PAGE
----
Mechanical energy
 
Work is done upon an object whenever a force acts upon it to cause it to be displaced. Work is a force acting upon an object to cause a displacement. In all instances in which work is done, there is an object which supplies the force in order to do the work. If a World Civilization book is lifted to the top shelf of a student locker, then the student supplies the force to do the work on the book. If a plow is displaced across a field, then some form of farm equipment (usually a tractor or a horse) supplies the force to do the work on the plow. If a pitcher winds up and accelerates a baseball towards home plate, then the pitcher supplies the force to do the work on the baseball. If a roller coaster car is displaced from ground level to the top of the first drop of the Shock Wave, then a chain (driven by a motor) supplies the force to do the work on the car. If a barbell is displaced from ground level to a height above a weightlifter's head, then the weightlifter is supplying a force to do work on the barbell. In all instances, an object which possesses some form of energy supplies the force to do the work. In the instances described here, the objects doing the work (a student, a tractor, a pitcher, a motor/chain) possess chemical potential energy stored in food or fuel which is transformed into work. In the process of doing work, the objects doing the work exchange energy in one form to do work on another object to give it energy. The energy acquired by the objects upon which work is done is known as mechanical energy.

Mechanical energy is the energy which is possessed by an object due to its motion or its stored energy of position. Mechanical energy can be either kinetic energy (energy of motion) or potential energy (stored energy of position). Objects have mechanical energy if they are in motion and/or if they are at some position relative to a zero potential energy position (for example, a brick held at a vertical position above the ground or zero height position). A moving car possesses mechanical energy due to its motion (kinetic energy). A moving baseball possesses mechanical energy due to both its high speed (kinetic energy) and its vertical position above the ground (gravitational potential energy). A World Civilization book at rest on the top shelf of a locker possesses mechanical energy due to its vertical position above the ground (gravitational potential energy). A barbell lifted high above a weightlifter's head possesses mechanical energy due to its vertical position above the ground (gravitational potential energy). A drawn bow possesses mechanical energy due to its stretched position (elastic potential energy).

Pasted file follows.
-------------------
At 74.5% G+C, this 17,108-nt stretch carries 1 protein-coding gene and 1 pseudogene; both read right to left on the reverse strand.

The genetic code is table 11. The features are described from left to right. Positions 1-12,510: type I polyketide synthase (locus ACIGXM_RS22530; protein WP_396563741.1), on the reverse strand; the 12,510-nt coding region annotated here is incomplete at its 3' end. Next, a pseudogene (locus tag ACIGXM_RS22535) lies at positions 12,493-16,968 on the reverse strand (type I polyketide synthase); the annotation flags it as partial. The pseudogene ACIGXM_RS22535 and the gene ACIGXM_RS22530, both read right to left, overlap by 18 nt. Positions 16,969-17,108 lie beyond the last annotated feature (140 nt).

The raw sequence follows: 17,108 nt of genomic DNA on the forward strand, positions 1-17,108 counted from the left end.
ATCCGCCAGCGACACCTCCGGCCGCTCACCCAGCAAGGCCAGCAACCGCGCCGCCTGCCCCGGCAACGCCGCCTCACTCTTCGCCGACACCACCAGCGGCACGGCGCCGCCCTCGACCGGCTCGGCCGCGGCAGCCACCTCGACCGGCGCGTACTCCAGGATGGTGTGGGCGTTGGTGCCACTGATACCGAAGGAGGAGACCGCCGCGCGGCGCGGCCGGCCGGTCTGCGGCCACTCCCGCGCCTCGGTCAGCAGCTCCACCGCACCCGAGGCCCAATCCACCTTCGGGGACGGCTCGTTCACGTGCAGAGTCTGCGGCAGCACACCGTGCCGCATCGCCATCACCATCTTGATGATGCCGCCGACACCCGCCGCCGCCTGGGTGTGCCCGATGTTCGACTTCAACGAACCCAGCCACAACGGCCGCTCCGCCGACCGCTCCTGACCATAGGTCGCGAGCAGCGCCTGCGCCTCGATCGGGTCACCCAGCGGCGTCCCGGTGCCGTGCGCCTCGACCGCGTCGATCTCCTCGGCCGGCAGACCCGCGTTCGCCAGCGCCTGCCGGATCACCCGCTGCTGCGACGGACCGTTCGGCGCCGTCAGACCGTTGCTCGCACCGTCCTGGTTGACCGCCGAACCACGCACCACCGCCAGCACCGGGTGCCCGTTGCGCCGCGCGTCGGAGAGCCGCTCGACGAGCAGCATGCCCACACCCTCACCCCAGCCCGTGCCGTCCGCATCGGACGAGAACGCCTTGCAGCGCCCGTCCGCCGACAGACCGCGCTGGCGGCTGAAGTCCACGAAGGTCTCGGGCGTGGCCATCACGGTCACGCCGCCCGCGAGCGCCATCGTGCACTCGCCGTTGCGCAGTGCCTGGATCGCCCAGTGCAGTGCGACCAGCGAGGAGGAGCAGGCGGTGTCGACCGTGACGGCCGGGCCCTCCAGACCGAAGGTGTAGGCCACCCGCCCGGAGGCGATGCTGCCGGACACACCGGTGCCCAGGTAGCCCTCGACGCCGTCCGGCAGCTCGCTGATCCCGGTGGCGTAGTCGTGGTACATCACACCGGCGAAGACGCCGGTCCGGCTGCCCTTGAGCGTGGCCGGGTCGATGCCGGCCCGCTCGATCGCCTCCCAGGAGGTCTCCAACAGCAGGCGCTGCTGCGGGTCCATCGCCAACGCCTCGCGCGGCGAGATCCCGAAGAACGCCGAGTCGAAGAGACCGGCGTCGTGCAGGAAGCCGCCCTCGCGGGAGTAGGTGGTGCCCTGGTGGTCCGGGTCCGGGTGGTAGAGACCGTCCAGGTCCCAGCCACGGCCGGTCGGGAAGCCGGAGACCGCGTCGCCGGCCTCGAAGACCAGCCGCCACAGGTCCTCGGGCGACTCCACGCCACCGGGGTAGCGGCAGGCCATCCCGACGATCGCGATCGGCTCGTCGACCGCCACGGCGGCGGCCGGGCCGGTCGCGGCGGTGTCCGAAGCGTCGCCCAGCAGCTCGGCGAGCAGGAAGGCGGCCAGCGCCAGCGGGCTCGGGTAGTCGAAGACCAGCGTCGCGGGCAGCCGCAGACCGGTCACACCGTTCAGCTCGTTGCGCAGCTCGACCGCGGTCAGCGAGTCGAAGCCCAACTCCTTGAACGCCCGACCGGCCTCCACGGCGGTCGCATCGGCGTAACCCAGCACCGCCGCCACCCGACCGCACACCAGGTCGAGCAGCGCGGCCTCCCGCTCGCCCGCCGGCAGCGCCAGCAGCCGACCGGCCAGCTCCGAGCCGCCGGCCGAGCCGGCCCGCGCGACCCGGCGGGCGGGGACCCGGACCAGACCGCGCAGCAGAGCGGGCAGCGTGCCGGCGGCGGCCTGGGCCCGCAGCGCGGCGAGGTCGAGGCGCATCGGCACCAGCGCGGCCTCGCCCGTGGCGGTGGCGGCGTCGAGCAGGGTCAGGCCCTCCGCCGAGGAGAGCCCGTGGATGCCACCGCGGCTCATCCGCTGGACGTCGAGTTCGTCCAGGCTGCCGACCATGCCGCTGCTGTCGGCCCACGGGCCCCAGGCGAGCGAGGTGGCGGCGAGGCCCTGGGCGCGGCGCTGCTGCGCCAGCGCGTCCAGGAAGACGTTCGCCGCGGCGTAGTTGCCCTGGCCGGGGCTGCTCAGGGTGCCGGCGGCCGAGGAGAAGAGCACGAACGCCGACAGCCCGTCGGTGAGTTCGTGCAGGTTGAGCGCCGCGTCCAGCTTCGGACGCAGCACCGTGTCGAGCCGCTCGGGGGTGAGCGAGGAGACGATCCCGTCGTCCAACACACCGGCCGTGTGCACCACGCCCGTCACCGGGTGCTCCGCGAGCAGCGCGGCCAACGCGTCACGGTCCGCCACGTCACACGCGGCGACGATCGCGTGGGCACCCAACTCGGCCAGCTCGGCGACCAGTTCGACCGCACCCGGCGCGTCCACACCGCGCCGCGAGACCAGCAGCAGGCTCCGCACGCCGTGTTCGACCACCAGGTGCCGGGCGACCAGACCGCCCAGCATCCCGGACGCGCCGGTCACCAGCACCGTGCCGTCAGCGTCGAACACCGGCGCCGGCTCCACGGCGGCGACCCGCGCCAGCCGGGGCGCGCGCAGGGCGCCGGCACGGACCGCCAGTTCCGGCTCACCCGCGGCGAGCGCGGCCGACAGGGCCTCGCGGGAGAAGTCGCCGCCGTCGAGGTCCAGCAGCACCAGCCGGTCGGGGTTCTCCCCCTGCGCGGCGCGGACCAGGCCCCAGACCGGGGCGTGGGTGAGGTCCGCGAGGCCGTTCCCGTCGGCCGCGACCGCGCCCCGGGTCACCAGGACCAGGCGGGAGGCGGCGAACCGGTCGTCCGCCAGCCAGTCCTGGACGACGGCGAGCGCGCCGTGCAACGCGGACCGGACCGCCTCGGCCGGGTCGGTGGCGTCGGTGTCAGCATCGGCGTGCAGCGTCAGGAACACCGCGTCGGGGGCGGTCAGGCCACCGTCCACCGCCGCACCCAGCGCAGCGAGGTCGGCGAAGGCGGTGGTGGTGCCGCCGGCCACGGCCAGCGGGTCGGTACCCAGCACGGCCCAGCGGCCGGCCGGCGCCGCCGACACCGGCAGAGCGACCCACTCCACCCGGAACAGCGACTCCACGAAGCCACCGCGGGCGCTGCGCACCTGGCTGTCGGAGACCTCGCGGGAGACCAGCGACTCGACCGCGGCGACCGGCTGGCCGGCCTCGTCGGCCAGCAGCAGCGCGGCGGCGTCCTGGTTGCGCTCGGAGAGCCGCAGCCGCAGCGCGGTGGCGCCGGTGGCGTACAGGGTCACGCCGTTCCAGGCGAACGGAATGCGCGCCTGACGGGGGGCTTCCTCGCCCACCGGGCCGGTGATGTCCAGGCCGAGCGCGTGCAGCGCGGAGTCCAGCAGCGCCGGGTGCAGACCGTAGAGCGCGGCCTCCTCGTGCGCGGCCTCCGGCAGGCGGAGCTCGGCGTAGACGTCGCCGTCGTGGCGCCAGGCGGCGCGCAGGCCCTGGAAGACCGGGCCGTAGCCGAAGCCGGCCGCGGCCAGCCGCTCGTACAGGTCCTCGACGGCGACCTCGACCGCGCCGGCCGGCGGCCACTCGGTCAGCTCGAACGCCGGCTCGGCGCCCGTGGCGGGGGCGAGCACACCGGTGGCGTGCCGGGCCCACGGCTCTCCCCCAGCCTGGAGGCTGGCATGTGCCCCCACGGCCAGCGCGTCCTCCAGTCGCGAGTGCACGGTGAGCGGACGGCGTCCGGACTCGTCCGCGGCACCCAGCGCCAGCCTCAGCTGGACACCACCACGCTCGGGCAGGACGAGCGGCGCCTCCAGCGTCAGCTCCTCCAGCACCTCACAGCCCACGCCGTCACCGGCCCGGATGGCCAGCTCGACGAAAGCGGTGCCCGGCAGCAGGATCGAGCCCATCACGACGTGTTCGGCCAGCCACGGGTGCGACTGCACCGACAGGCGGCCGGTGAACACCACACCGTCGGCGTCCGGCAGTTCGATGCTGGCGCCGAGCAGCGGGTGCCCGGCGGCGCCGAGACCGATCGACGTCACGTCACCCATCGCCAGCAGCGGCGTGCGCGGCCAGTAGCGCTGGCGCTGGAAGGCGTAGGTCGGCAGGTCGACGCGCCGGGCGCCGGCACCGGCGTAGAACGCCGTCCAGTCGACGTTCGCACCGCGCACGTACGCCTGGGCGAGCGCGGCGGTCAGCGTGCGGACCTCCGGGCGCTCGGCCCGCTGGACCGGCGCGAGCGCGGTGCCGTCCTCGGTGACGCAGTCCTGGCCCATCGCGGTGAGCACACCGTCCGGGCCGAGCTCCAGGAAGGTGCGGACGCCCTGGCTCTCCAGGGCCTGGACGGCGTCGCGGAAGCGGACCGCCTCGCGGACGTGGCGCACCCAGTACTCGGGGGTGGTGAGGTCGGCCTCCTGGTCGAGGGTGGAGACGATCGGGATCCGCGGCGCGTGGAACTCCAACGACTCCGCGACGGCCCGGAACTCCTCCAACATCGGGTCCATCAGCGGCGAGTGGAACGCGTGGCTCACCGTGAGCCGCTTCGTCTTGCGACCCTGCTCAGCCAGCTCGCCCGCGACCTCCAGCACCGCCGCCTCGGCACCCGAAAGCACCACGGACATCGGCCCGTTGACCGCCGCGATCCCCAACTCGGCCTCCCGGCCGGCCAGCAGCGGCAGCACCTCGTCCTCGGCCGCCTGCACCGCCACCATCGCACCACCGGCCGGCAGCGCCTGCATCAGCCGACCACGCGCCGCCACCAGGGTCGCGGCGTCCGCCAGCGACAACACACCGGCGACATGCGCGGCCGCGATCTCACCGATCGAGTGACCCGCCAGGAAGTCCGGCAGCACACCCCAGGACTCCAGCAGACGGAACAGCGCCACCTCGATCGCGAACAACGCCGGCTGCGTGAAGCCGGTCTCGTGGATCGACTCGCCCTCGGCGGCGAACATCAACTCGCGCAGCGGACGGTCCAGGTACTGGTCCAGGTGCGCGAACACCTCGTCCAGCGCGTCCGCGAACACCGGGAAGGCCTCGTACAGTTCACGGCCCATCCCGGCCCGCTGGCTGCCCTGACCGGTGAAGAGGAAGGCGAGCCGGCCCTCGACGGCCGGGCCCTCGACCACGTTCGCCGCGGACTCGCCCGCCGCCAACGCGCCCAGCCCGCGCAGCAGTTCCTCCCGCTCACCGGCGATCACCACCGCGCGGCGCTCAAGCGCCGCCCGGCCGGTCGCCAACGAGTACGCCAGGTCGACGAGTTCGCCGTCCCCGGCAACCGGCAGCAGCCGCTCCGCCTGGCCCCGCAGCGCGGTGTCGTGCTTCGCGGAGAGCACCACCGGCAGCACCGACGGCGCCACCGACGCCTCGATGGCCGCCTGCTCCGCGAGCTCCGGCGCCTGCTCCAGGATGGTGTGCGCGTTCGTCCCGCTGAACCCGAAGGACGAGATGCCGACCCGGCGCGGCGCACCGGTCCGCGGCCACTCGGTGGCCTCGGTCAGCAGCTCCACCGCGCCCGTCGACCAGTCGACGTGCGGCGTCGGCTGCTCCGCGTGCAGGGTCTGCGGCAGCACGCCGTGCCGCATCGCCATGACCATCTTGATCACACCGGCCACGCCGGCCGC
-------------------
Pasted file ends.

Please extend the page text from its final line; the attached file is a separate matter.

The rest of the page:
An object which possesses mechanical energy is able to do work. In fact, mechanical energy is often defined as the ability to do work. Any object which possesses mechanical energy - whether it be in the form of potential energy or kinetic energy - is able to do work. That is, its mechanical energy enables that object to apply a force to another object in order to cause it to be displaced.

Numerous examples can be given of how an object with mechanical energy can harness that energy in order to apply a force to cause another object to be displaced. A classic example involves the massive wrecking ball of a demolition machine. The wrecking ball is a massive object which is swung backwards to a high position and allowed to swing forward into building structure or other object in order to demolish it. Upon hitting the structure, the wrecking ball applies a force to it in order to cause the wall of the structure to be displaced.


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